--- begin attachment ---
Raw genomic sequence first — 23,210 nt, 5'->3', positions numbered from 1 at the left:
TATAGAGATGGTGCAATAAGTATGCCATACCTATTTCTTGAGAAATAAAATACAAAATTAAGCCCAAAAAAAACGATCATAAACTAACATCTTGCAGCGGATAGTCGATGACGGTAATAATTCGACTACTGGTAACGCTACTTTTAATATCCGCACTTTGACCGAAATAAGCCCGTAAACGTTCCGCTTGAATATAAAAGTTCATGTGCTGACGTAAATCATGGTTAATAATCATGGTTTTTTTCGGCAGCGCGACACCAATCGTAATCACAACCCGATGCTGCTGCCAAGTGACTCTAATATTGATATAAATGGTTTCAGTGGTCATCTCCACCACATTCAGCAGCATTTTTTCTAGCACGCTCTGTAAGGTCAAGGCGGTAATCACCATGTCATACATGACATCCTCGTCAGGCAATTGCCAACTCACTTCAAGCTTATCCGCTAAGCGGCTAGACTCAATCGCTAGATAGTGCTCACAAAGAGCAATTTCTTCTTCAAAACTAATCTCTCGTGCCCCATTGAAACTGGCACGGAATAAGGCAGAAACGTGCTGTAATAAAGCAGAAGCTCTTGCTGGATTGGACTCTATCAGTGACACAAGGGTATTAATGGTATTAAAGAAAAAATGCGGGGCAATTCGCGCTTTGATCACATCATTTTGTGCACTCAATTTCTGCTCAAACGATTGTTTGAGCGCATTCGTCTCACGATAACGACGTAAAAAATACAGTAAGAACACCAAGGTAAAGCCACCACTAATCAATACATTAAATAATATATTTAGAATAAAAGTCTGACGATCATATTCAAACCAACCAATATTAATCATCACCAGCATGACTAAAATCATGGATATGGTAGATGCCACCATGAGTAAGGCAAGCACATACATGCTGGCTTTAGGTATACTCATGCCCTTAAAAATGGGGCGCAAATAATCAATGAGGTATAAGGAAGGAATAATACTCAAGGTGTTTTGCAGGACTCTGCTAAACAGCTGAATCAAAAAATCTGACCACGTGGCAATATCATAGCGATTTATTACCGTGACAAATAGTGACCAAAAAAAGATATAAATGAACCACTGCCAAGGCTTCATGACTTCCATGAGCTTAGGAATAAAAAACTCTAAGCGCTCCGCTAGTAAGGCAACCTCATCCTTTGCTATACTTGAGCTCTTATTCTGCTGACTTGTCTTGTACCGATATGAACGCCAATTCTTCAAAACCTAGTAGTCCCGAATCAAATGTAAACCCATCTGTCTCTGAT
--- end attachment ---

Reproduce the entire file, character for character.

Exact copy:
Raw genomic sequence first — 23,210 nt, 5'->3', positions numbered from 1 at the left:
TATAGAGATGGTGCAATAAGTATGCCATACCTATTTCTTGAGAAATAAAATACAAAATTAAGCCCAAAAAAAACGATCATAAACTAACATCTTGCAGCGGATAGTCGATGACGGTAATAATTCGACTACTGGTAACGCTACTTTTAATATCCGCACTTTGACCGAAATAAGCCCGTAAACGTTCCGCTTGAATATAAAAGTTCATGTGCTGACGTAAATCATGGTTAATAATCATGGTTTTTTTCGGCAGCGCGACACCAATCGTAATCACAACCCGATGCTGCTGCCAAGTGACTCTAATATTGATATAAATGGTTTCAGTGGTCATCTCCACCACATTCAGCAGCATTTTTTCTAGCACGCTCTGTAAGGTCAAGGCGGTAATCACCATGTCATACATGACATCCTCGTCAGGCAATTGCCAACTCACTTCAAGCTTATCCGCTAAGCGGCTAGACTCAATCGCTAGATAGTGCTCACAAAGAGCAATTTCTTCTTCAAAACTAATCTCTCGTGCCCCATTGAAACTGGCACGGAATAAGGCAGAAACGTGCTGTAATAAAGCAGAAGCTCTTGCTGGATTGGACTCTATCAGTGACACAAGGGTATTAATGGTATTAAAGAAAAAATGCGGGGCAATTCGCGCTTTGATCACATCATTTTGTGCACTCAATTTCTGCTCAAACGATTGTTTGAGCGCATTCGTCTCACGATAACGACGTAAAAAATACAGTAAGAACACCAAGGTAAAGCCACCACTAATCAATACATTAAATAATATATTTAGAATAAAAGTCTGACGATCATATTCAAACCAACCAATATTAATCATCACCAGCATGACTAAAATCATGGATATGGTAGATGCCACCATGAGTAAGGCAAGCACATACATGCTGGCTTTAGGTATACTCATGCCCTTAAAAATGGGGCGCAAATAATCAATGAGGTATAAGGAAGGAATAATACTCAAGGTGTTTTGCAGGACTCTGCTAAACAGCTGAATCAAAAAATCTGACCACGTGGCAATATCATAGCGATTTATTACCGTGACAAATAGTGACCAAAAAAAGATATAAATGAACCACTGCCAAGGCTTCATGACTTCCATGAGCTTAGGAATAAAAAACTCTAAGCGCTCCGCTAGTAAGGCAACCTCATCCTTTGCTATACTTGAGCTCTTATTCTGCTGACTTGTCTTGTACCGATATGAACGCCAATTCTTCAAAACCTAGTAGTCCCGAATCAAATGTAAACCCATCTGTCTCTGAT